New Hampshire could become the first US state to opt out of AT&T’s FirstNet build plans as the state explores an alternative option with Rivada Networks.
At a meeting earlier this month, the state’s Interoperability Executive Committee recommended New Hampshire opt out of FirstNet’s build plan in favour of taking up a contract with Rivada Networks. Governor Chris Sununu followed up this week by signing an executive order to establish a committee to further evaluate the financial and regulatory risks of taking up the alternative.
New Hampshire’s FirstNet Opt Out Review Committee will review what regulatory approvals would be necessary to reject FirstNet and provide an assessment of the financial risks the state would face if those approvals aren’t obtained. Additionally, the committee will conduct due diligence on the financial viability of Rivada Network’s plan and recommend any stipulations which should be included in the final contract with the company.
“As part of this review, we will seek clarification of certain proposed fees, as well as clarification of penalties that may be imposed by FirstNet if an opt-out were to fail,” Sununu said in a statement: “These fees and penalties appear to be arbitrary and primarily designed to deter states from opting out of FirstNet plans. That is why I am calling on key officials at the federal level to assist us as we examine the numbers released by FirstNet and to ensure that states are being afforded their right to make their decisions with correct information.”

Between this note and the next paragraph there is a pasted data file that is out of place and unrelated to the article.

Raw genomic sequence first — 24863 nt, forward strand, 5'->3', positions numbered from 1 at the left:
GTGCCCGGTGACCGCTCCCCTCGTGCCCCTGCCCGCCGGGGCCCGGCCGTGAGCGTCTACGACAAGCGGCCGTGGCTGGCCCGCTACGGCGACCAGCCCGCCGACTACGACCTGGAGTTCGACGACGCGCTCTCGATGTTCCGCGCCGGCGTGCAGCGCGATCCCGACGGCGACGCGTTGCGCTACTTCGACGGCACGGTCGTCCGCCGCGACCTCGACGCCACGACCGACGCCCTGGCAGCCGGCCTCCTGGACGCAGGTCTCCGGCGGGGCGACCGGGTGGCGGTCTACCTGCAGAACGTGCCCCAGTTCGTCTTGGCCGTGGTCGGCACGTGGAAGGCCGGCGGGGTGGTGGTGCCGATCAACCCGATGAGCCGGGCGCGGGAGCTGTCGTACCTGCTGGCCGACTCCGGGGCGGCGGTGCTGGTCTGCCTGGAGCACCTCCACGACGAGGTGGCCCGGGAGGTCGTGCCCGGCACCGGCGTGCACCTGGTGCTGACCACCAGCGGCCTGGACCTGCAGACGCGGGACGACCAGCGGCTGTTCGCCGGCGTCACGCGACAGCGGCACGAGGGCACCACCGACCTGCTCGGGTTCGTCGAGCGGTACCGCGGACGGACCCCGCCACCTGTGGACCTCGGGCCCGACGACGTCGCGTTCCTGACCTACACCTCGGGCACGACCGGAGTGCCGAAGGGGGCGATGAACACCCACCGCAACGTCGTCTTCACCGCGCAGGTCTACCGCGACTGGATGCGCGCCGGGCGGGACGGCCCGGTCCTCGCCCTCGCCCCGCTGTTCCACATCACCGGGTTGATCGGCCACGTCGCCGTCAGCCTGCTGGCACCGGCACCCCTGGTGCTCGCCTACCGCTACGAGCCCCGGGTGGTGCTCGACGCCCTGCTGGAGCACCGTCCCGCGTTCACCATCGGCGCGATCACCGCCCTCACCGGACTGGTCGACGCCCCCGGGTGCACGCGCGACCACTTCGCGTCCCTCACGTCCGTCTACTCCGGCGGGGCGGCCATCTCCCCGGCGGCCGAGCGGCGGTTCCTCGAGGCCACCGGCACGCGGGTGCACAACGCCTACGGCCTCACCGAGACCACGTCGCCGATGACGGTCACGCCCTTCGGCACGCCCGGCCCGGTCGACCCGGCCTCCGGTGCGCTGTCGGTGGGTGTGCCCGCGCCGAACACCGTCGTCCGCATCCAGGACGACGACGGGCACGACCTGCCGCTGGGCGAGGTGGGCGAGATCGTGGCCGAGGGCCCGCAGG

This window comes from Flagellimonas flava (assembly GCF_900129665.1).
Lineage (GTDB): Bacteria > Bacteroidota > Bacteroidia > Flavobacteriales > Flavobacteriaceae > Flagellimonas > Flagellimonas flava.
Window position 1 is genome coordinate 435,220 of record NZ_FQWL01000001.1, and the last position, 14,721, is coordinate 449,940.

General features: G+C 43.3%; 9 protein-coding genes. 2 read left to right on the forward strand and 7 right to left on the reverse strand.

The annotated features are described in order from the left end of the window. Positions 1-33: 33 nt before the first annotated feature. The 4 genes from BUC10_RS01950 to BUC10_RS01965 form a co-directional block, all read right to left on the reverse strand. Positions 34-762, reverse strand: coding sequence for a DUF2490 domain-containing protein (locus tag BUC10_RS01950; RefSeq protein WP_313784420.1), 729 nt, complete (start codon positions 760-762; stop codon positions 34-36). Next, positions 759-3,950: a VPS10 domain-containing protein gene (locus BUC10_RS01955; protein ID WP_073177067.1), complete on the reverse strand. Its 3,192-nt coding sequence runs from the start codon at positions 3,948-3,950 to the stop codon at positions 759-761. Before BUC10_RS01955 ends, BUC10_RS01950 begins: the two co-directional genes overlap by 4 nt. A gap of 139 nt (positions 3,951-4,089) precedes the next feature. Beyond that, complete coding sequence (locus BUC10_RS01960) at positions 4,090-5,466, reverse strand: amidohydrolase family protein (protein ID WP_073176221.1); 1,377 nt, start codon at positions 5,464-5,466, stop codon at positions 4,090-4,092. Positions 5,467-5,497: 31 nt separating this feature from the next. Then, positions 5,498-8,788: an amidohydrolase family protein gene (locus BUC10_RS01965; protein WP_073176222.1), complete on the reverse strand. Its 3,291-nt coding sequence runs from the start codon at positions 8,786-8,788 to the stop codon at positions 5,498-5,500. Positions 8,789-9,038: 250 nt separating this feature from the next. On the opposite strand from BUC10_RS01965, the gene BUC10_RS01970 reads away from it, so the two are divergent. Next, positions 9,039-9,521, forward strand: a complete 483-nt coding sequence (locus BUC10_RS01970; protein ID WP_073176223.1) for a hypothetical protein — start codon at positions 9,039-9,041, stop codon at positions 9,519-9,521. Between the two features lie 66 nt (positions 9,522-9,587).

The committee must deliver its report by 21 November, with the state required to inform FirstNet of its final decision by 28 December.
AT&T submitted construction proposals to all the states after it was awarded the government contract to construct FirstNet back in March. But New Hampshire was one of at least two states to go out to bid for an alternative FirstNet plan after receiving AT&T’s proposal. The states received bids from Rivada Networks, though the other state, Michigan, ultimately opted for AT&T’s build.
So far, a total of 27 states and territories have opted in to AT&T’s FirstNet build plans.
Rivada Networks was one of three contenders which faced off with AT&T for the FirstNet contract, but was disqualified when its proposal was deemed to be outside of the “competitive range”.
Since losing out, the company continued to tout itself as an alternative to AT&T’s plans. In filings submitted to the Federal Communications Commission in June, Rivada Networks argued opt out providers like itself could provide “competitive pressure on AT&T” which will promote faster evolution of technical advancements.
In addition to competition from Rivada Networks, AT&T also faces pressure from Verizon.
Verizon did not bid on the FirstNet contract, but recently announced plans to construct its own dedicated network core for public safety professionals.